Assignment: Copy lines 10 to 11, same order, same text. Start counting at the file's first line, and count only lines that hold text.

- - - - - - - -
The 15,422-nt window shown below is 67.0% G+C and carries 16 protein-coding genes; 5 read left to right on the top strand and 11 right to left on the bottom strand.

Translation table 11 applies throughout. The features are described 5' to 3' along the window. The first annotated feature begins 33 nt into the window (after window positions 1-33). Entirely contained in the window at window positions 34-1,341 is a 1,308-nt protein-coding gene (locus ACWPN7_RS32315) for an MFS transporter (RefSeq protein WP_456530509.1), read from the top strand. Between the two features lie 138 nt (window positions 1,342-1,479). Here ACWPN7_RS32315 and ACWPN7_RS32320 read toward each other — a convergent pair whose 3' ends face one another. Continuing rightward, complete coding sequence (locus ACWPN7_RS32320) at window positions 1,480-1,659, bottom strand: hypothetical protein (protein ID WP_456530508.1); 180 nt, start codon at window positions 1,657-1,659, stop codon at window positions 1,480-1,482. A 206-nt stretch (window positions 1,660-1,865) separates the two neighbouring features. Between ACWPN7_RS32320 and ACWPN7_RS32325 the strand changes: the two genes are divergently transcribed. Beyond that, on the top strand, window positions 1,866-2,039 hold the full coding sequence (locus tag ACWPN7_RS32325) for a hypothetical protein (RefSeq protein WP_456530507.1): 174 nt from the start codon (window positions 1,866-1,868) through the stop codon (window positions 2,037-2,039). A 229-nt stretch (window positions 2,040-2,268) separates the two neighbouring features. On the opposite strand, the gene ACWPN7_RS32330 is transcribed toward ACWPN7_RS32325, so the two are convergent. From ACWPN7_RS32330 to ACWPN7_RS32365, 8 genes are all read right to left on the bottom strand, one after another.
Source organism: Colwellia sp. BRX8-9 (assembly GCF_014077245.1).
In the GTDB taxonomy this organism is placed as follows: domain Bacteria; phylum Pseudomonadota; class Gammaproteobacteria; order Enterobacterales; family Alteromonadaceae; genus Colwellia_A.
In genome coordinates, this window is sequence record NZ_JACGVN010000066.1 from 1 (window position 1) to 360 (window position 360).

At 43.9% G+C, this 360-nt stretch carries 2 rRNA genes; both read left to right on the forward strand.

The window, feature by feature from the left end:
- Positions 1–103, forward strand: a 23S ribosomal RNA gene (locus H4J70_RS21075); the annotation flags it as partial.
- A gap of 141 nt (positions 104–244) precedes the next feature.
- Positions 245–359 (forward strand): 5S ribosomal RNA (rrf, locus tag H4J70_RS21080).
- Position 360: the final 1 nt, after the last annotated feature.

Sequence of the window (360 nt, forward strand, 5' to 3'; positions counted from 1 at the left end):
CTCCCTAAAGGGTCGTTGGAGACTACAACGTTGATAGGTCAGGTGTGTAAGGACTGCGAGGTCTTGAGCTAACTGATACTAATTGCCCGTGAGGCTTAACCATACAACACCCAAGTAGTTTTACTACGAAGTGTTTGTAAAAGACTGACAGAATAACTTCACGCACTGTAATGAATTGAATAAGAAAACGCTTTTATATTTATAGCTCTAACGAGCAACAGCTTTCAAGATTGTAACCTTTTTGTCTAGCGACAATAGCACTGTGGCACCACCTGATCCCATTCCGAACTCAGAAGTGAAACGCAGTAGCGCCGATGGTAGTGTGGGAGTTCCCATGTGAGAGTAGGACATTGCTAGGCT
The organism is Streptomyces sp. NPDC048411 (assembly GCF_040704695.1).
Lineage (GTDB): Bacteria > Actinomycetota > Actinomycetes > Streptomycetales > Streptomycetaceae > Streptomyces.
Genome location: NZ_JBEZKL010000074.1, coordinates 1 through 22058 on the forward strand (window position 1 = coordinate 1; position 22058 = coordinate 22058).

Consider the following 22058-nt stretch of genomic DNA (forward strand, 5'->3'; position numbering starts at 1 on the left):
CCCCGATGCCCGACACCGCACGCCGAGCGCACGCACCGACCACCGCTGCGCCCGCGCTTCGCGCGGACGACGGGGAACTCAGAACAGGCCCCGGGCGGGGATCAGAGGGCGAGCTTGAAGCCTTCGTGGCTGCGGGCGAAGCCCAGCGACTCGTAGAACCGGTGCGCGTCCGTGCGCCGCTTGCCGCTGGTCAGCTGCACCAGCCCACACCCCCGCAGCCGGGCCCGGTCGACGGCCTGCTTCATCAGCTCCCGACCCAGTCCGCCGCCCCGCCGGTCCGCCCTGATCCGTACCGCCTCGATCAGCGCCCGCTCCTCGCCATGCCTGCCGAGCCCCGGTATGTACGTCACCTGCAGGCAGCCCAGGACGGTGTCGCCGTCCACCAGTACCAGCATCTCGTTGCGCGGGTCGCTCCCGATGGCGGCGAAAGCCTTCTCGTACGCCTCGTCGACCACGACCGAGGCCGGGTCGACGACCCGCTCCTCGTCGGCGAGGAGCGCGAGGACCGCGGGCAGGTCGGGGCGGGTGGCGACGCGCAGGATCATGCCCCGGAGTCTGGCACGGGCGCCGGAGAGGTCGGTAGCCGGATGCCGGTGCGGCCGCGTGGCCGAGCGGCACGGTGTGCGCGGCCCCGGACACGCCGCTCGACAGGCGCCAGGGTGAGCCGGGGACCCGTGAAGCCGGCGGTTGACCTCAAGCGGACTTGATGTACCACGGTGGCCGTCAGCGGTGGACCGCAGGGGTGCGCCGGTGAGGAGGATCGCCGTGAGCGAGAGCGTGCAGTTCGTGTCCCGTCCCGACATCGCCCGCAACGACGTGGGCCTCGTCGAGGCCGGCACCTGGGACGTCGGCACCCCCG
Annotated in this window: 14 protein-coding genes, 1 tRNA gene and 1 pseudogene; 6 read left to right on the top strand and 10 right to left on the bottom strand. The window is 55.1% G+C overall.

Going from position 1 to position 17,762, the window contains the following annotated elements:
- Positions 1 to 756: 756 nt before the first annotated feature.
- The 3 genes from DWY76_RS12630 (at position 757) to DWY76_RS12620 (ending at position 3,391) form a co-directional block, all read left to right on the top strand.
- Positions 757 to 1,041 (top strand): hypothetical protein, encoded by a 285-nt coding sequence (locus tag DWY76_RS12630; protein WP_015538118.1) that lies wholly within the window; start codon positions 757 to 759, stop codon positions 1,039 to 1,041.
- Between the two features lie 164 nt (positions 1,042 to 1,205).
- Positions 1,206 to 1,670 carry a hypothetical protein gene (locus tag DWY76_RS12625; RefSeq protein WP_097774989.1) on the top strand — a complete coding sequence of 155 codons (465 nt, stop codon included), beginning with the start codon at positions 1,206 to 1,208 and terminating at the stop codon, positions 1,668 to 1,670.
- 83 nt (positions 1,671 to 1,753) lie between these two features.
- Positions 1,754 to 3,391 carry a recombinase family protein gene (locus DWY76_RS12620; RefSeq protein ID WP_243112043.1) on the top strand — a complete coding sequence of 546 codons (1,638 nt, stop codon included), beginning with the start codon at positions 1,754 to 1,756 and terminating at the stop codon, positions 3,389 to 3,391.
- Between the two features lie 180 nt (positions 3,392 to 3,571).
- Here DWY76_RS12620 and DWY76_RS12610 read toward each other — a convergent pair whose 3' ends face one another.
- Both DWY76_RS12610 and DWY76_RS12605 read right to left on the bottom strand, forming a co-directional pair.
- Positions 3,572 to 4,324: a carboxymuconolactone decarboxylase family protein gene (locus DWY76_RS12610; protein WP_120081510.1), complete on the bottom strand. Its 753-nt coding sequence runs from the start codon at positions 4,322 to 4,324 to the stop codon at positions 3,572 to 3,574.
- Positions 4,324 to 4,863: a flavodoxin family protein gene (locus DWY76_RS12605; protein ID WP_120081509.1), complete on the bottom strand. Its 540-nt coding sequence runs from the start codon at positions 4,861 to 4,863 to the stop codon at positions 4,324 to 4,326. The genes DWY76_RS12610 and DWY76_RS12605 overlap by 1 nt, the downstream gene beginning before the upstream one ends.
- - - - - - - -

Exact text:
- Positions 245–359 (forward strand): 5S ribosomal RNA (rrf, locus tag H4J70_RS21080).
- Position 360: the final 1 nt, after the last annotated feature.